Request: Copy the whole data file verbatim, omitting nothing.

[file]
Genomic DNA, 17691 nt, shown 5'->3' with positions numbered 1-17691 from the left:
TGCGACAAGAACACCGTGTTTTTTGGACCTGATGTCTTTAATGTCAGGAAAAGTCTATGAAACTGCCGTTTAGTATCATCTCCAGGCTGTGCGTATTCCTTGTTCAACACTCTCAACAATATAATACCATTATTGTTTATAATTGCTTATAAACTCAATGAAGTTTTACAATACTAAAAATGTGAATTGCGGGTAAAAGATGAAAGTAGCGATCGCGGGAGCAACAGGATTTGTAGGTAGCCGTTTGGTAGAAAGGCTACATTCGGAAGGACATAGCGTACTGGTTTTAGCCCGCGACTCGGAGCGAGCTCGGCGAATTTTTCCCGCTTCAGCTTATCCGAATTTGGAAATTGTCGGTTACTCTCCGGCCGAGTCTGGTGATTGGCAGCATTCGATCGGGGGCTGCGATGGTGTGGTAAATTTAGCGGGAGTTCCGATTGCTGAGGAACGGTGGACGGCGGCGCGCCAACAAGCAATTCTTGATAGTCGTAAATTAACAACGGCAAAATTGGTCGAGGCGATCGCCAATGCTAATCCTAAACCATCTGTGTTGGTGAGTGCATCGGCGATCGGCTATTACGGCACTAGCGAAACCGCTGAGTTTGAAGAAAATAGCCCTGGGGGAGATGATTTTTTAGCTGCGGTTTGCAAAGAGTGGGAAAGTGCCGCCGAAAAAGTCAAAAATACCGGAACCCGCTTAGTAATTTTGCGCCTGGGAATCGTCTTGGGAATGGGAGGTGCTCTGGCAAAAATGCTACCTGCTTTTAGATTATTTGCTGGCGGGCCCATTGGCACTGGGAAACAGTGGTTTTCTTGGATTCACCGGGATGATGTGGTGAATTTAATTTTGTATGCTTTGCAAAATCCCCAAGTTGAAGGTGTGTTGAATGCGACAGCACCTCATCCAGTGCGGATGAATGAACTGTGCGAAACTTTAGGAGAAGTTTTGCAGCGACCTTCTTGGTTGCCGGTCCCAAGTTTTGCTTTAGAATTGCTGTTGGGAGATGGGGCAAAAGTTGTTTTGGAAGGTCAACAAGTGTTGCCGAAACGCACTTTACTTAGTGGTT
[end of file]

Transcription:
Genomic DNA, 17691 nt, shown 5'->3' with positions numbered 1-17691 from the left:
TGCGACAAGAACACCGTGTTTTTTGGACCTGATGTCTTTAATGTCAGGAAAAGTCTATGAAACTGCCGTTTAGTATCATCTCCAGGCTGTGCGTATTCCTTGTTCAACACTCTCAACAATATAATACCATTATTGTTTATAATTGCTTATAAACTCAATGAAGTTTTACAATACTAAAAATGTGAATTGCGGGTAAAAGATGAAAGTAGCGATCGCGGGAGCAACAGGATTTGTAGGTAGCCGTTTGGTAGAAAGGCTACATTCGGAAGGACATAGCGTACTGGTTTTAGCCCGCGACTCGGAGCGAGCTCGGCGAATTTTTCCCGCTTCAGCTTATCCGAATTTGGAAATTGTCGGTTACTCTCCGGCCGAGTCTGGTGATTGGCAGCATTCGATCGGGGGCTGCGATGGTGTGGTAAATTTAGCGGGAGTTCCGATTGCTGAGGAACGGTGGACGGCGGCGCGCCAACAAGCAATTCTTGATAGTCGTAAATTAACAACGGCAAAATTGGTCGAGGCGATCGCCAATGCTAATCCTAAACCATCTGTGTTGGTGAGTGCATCGGCGATCGGCTATTACGGCACTAGCGAAACCGCTGAGTTTGAAGAAAATAGCCCTGGGGGAGATGATTTTTTAGCTGCGGTTTGCAAAGAGTGGGAAAGTGCCGCCGAAAAAGTCAAAAATACCGGAACCCGCTTAGTAATTTTGCGCCTGGGAATCGTCTTGGGAATGGGAGGTGCTCTGGCAAAAATGCTACCTGCTTTTAGATTATTTGCTGGCGGGCCCATTGGCACTGGGAAACAGTGGTTTTCTTGGATTCACCGGGATGATGTGGTGAATTTAATTTTGTATGCTTTGCAAAATCCCCAAGTTGAAGGTGTGTTGAATGCGACAGCACCTCATCCAGTGCGGATGAATGAACTGTGCGAAACTTTAGGAGAAGTTTTGCAGCGACCTTCTTGGTTGCCGGTCCCAAGTTTTGCTTTAGAATTGCTGTTGGGAGATGGGGCAAAAGTTGTTTTGGAAGGTCAACAAGTGTTGCCGAAACGCACTTTACTTAGTGGTT